In a tough year for accounting firms, PwC Canada leads Big Four in H1 audit client gains, losses
2020 H1 SEDAR data of Canadian Big Four firms crunched by Audit Analytics
TORONTO, Oct. 13, 2020 – As the COVID-19 pandemic roiled the Canadian economy in the first half of 2020, PWC Canada was the only accounting firm among the Big Four in Canada to post a net gain in new audit engagement clients, according to SEDAR analysis provided exclusively to Canadian Accountant by Audit Analytics, an independent research provider based in the United States. With 10 new client gains and seven client departures, PwC Canada also posted the largest net increase in new audit fees amongst its competitors, at $2.7 million (all figures in Canadian dollars).
Since our launch in 2017, Audit Analytics has provided its analysis to Canadian Accountant prior to publication, for our annual review of net audit engagement client gains and losses among Canadian accounting firms. This year, with the continued support of Audit Analytics, we are introducing half-year reports, effectively doubling our reporting. In this report, we focus on the Canadian Big Four accounting firms, to be followed by our reporting on the mid-market tier of accounting firms in Canada.
Gains and Losses, Audit Fees
The Big Four accounting firms audit approximately 98 per cent of all Canadian reporting issuers by market capitalization (typically on the TSX), according to the Canadian Public Accountability Board. When a change of auditors occurs at a large-cap company, it almost always occurs from one member of the Big Four to another.
Such was the case at PwC Canada, the only member of the Canadian Big Four to post a net audit client gain during the first half of 2020, as seen in the chart below.
2020 H1 Client Gains & Losses (AUDIT ANALYTICS).
PwC gained BlackBerry (market cap: $3.3B), which was announced in April 2020, and new audit fees of $3.4 million, accounting for roughly 60 per cent of its overall new audit fees. Its net new audit fees was first among its rivals at $2.7 million.
Continuing the theme, KPMG Canada, which acquired the second highest number of audit client gains (seven), benefitted greatly from the acquisition of Turquoise Hill Resources, a former audit client of PwC. The Canadian copper mining company, a subsidiary of multinational mining giant Rio Tinto, led to $1.4 million in new audit fees, accounting for almost half of overall new audit fees. KPMG Canada was also second in net new audit fees among its rivals at approximately $700k.
Deloitte Canada and EY Canada both posted negative numbers for net new audit clients as well net new audit fees. EY Canada, however, made its mark by acquiring the largest private residential mortgage insurer in Canada, Genworth MI.
Audit industry caught by coronavirus troubles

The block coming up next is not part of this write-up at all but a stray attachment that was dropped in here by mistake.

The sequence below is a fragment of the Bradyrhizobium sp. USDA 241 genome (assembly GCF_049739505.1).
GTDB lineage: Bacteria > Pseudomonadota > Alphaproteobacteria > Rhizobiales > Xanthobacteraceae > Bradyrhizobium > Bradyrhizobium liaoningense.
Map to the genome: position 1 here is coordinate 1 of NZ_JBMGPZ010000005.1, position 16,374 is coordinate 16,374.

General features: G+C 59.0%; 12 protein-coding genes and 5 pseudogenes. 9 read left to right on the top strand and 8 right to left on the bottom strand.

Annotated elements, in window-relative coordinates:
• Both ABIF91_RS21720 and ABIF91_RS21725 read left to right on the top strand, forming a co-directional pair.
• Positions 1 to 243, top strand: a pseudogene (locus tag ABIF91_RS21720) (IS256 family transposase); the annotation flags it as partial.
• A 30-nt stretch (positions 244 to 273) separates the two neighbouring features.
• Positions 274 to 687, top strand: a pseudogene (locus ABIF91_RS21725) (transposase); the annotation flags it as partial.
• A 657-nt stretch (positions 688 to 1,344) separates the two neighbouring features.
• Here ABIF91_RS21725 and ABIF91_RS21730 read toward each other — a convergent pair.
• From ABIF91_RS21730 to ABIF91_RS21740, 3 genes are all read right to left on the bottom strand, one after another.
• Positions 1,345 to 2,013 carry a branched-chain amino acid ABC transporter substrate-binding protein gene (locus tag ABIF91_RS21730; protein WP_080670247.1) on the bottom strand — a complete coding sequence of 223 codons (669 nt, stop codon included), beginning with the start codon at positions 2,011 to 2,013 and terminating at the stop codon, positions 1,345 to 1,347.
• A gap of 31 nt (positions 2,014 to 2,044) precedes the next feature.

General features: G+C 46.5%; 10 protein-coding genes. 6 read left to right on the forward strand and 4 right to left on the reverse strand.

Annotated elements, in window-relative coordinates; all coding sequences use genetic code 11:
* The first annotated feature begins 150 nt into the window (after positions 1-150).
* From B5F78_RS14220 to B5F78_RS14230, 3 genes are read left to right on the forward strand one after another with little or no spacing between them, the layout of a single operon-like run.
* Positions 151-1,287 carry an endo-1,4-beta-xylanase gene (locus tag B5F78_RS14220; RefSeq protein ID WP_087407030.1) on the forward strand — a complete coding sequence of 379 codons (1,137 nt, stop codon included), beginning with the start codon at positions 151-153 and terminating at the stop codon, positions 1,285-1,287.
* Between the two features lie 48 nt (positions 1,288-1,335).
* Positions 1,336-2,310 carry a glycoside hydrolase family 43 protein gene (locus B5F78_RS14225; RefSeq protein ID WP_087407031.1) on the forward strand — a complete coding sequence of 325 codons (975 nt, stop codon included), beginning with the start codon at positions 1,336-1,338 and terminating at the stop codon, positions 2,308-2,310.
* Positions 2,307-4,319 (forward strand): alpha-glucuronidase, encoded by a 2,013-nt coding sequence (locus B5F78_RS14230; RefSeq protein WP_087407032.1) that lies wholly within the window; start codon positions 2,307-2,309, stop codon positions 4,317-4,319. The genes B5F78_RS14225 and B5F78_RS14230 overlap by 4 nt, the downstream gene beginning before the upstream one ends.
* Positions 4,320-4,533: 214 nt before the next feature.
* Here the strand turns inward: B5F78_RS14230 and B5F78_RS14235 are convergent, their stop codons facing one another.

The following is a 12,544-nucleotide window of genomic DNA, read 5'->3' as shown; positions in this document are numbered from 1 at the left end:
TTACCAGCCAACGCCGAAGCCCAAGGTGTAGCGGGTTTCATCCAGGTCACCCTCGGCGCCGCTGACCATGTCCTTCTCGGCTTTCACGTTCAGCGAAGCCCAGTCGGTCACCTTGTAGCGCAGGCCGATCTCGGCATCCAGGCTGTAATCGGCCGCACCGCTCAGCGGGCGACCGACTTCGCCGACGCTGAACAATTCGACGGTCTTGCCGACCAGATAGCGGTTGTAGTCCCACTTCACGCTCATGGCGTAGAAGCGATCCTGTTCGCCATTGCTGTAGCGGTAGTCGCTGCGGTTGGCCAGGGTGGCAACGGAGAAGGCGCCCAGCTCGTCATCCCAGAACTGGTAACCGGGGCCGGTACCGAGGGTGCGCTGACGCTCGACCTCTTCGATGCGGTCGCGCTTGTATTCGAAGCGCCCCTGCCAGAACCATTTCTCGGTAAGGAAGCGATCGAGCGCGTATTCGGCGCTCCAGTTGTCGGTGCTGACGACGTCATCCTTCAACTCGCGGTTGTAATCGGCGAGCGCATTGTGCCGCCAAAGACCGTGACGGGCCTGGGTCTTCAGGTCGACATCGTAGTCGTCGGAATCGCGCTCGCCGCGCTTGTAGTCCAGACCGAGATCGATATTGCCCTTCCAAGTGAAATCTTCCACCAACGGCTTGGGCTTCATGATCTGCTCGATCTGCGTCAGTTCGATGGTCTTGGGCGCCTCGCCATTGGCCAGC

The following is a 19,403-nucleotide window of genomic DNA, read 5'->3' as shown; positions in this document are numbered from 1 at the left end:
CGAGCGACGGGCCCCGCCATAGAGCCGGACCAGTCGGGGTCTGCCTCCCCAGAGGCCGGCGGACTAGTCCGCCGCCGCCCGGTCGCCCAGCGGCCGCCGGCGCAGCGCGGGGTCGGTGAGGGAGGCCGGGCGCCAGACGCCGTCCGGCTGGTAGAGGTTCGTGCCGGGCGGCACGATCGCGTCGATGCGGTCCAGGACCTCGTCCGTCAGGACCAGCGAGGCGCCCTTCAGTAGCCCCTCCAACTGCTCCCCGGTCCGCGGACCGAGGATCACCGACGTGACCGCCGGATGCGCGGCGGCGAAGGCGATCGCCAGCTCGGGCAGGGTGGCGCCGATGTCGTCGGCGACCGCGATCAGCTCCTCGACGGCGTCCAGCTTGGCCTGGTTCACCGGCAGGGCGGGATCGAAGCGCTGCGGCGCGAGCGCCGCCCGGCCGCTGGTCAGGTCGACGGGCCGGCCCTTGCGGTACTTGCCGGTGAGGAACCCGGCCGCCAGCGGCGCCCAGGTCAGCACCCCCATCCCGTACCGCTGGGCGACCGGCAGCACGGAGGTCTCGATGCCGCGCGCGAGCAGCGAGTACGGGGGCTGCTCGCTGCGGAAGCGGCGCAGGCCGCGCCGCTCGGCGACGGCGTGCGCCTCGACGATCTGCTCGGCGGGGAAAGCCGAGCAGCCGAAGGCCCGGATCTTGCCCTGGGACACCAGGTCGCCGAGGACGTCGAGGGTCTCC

Audit client gains and losses are not necessarily an indication of the overall health of the audit industry. Yet the economic impact of the pandemic has affected the sector just as it has the greater economy. The first half of 2020 was noteworthy for how quickly the pandemic economic effects were felt by professional services providers.
The year began with the report, on New Year’s Day, that China’s Huanan Seafood Wholesale Market, the suspected centre of the coronavirus outbreak, had been closed. China officially notified the World Health Organization of the outbreak on January 3, 2020. By March 2020, the Canadian economy had lost one million jobs, and the official jobless rate had climbed to almost eight per cent. The Canada Emergency Wage Subsidy (CEWS) and the Canada Emergency Response Benefit (CERB) were introduced on April 1, 2020.
On February 21, Canadian Accountant became the the first media outlet to question the Canadian Securities Administrators (CSA), an umbrella group of Canada’s 13 provincial and territorial securities regulators, as to whether it would extend regulatory filings required of public companies to be made on or before June 1, 2020. “At this time, we believe that Canadian exposure is fairly low,” said a spokesperson for the CSA.
Four weeks later, however, the CSA issued a press release announcing regulators would provide a 45-day “temporary relief” from some regulatory filings required to be made on or before June 1, 2020.
In April, the Globe and Mail reported partner compensation cuts and time-off measures imposed at Canada’s major accounting firms, including the Big Four. American accounting website Going Concern began reporting layoffs at Canadian major accounting firms, including the Big Four, throughout the summer and into September. The website Big 4 Accounting Firms has also listed Canadian firms on its Big 4 Layoffs & Pay Cut Tracker 2020. (We noticed a number of email accounts on our subscriber list at one Canadian Big Four firm were all closed on August 11, 2020.)
In part two of this report, we will look at the 2020 H1 results for medium-size accounting firms, as well as some regional and local firms across Canada, with data provided by Audit Analytics. We typically publish our year-end wrap-up of results in March.
2020 H1 Client Gains and Losses are provided by Audit Analytics, which provides insight into the Canadian audit marketplace through market intelligence, due diligence, compliance monitoring and trend analysis. Its Canadian databases provide detailed research and expert analysis on nearly 4,000 companies filing with SEDAR. Contact them through 508 476.7007 or email@example.com.
Colin Ellis is a contributing editor to Canadian Accountant.